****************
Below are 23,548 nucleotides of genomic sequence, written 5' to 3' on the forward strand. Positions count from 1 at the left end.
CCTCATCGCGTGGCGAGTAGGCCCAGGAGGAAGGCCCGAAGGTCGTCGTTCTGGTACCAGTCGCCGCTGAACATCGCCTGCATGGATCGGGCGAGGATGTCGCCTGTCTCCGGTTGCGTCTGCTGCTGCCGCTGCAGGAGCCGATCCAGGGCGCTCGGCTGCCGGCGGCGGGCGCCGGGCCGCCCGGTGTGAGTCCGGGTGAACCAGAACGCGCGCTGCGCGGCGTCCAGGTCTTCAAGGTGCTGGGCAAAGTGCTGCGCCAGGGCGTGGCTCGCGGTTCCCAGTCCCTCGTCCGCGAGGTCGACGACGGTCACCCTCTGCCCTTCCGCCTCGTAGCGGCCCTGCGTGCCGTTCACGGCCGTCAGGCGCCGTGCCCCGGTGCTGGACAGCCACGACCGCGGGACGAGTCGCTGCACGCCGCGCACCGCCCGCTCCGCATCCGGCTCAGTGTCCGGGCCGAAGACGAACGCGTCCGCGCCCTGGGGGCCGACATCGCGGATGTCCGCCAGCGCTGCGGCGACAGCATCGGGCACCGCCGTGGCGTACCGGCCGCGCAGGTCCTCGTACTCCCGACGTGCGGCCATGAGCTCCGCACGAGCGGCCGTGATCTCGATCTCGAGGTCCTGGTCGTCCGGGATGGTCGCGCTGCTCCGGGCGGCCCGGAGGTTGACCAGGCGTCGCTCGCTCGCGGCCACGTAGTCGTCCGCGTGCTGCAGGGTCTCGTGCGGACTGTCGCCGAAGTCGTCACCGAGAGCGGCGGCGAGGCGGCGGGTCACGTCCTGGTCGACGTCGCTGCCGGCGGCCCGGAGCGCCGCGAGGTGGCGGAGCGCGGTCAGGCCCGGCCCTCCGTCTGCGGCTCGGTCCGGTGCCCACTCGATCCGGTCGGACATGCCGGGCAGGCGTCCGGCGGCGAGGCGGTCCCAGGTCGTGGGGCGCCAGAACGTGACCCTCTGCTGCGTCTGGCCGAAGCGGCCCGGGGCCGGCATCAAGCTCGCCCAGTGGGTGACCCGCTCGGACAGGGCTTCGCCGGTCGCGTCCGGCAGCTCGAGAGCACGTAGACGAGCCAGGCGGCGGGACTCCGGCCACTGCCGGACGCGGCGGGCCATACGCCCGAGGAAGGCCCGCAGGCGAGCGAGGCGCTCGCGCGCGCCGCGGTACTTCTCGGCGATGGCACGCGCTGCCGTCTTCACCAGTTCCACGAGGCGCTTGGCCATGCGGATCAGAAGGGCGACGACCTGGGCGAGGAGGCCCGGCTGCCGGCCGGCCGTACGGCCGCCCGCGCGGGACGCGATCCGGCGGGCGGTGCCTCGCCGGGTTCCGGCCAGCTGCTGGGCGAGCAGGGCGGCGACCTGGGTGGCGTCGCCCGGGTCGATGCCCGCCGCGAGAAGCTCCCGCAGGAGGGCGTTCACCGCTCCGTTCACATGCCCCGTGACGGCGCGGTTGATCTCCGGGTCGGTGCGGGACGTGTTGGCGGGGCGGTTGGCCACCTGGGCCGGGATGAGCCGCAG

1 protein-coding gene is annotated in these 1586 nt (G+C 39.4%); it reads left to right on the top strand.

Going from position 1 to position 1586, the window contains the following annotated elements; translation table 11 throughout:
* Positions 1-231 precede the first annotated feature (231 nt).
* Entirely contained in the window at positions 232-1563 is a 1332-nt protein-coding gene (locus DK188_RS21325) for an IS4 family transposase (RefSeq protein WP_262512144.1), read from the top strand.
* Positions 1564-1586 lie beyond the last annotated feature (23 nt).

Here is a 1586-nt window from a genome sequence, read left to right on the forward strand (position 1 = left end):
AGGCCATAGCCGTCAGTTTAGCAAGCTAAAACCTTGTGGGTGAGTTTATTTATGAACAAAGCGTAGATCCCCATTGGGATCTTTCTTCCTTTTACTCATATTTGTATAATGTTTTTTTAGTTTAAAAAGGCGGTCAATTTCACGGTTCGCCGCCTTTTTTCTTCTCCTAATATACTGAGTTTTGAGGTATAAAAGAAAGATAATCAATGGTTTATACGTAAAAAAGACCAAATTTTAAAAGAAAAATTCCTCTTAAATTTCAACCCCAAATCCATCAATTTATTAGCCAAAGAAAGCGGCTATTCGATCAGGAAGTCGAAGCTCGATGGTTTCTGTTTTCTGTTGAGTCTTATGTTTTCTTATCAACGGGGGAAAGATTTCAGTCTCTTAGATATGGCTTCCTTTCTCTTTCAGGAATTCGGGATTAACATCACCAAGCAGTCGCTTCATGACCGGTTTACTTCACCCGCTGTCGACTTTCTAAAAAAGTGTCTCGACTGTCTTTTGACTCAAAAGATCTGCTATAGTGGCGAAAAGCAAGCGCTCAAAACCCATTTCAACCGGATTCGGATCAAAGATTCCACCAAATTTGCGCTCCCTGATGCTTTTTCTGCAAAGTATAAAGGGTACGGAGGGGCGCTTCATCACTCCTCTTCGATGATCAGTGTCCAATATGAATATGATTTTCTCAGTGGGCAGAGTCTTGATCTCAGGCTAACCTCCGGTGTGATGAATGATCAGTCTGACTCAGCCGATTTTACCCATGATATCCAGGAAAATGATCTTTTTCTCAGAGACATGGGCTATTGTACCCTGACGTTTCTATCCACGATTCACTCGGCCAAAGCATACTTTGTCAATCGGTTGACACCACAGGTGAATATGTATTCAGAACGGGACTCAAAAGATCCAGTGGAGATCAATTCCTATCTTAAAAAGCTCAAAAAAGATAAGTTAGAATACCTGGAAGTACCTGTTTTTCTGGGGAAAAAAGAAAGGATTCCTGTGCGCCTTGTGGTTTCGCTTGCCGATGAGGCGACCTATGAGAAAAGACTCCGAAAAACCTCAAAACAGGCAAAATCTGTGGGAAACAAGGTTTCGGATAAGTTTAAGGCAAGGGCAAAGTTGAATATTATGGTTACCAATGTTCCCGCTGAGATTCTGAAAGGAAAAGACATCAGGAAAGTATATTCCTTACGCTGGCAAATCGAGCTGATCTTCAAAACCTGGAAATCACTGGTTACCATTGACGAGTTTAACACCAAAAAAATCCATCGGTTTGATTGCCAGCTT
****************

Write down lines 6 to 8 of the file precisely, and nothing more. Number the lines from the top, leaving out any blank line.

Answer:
* Entirely contained in the window at positions 232-1563 is a 1332-nt protein-coding gene (locus DK188_RS21325) for an IS4 family transposase (RefSeq protein WP_262512144.1), read from the top strand.
* Positions 1564-1586 lie beyond the last annotated feature (23 nt).

Here is a 1586-nt window from a genome sequence, read left to right on the forward strand (position 1 = left end):